15 Things Every Small Business Website Should Have

It’s 2017 – and 44% of small businesses still don’t have a website. Even among the businesses that do have a site, many don’t include basic information like their street address, phone number, and email.

That’s according to a recent survey of 1,100 small U.S. businesses from WASP Barcode Technologies. It’s the third one we’ve published in as many years, and while there’s plenty of good news in it (most businesses expect revenue growth in 2017), there’s also… well, a few surprises.

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For instance, it always surprises me that so many small businesses don’t have a website. There’s plenty of research that shows customers expect them to have a site now, even if the business is very small.

Here’s the results of one recent study about that from BrightLocal:

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Maybe part of the problem is owners just aren’t sure what to put on their websites. If you’ve never designed a site before, it can seem like a hassle. And for all the businesses that do have a site already, maybe they’re just not giving their pages enough attention. Just because you’ve got a website doesn’t necessarily mean you’re done. It’s got to have the information your customers need.

If you’re about to create your first website, or if you want to make sure the site you’ve got has the essential information, I encourage you to use this checklist. That way you can be confident you’ve got the basics covered.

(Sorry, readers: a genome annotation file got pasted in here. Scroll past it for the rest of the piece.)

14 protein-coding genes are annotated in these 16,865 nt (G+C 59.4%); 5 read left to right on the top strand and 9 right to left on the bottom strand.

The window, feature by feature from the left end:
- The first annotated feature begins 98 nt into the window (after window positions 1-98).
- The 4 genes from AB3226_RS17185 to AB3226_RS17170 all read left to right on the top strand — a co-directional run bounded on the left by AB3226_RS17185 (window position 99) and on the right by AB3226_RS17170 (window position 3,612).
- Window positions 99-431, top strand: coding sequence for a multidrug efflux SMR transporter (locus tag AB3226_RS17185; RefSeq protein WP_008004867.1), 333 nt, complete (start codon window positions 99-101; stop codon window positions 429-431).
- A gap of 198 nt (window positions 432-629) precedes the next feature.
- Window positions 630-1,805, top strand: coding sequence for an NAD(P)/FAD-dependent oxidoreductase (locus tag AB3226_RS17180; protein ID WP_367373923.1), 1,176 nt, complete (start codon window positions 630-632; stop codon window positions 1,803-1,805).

1. Your business address

Almost too simple, right? But don’t dismiss this. Many people will be looking at your site simply to find out where your business is. Make sure your address is easy for them to find.

Hint: Show your site to a friend or two that isn’t familiar with it. See how long it takes them to find your address.

2. A map to show where your business is.

Don’t make people do a separate search to figure out where your business is. Show it to them on a map.

3. A photograph of the front of your store.

This also helps people find your store. But even before they get there, simply showing them what the entrance and area around your business looks like will make them more likely to come.

A photograph is also one of the common ways people use to verify that a company is legit. Addresses can be faked, but usually if a company has a photo up, they’re legit.

4. Your store hours

After “Where are they?”, the next most likely question a website visitor will have is “Are they open?”

5. A phone number

After your address and store hours, this is the next most essential piece of information.

According to our latest WASP survey, only 55% of small businesses have their company location, phone number and email address on their websites. Yikes!

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6. An email address

For the younger set, this is nearly as essential as a phone number. Just in case someone wants to ask a question when you’re not open.

7. Your name

People connect to people. Listing your name as the business owner will go a long way toward building trust and conveying the impression that your business really does exist and that it’s for real.

8. A photograph of you

Don’t worry about looking like a movie star.

9. A description of what your business does and whom it serves.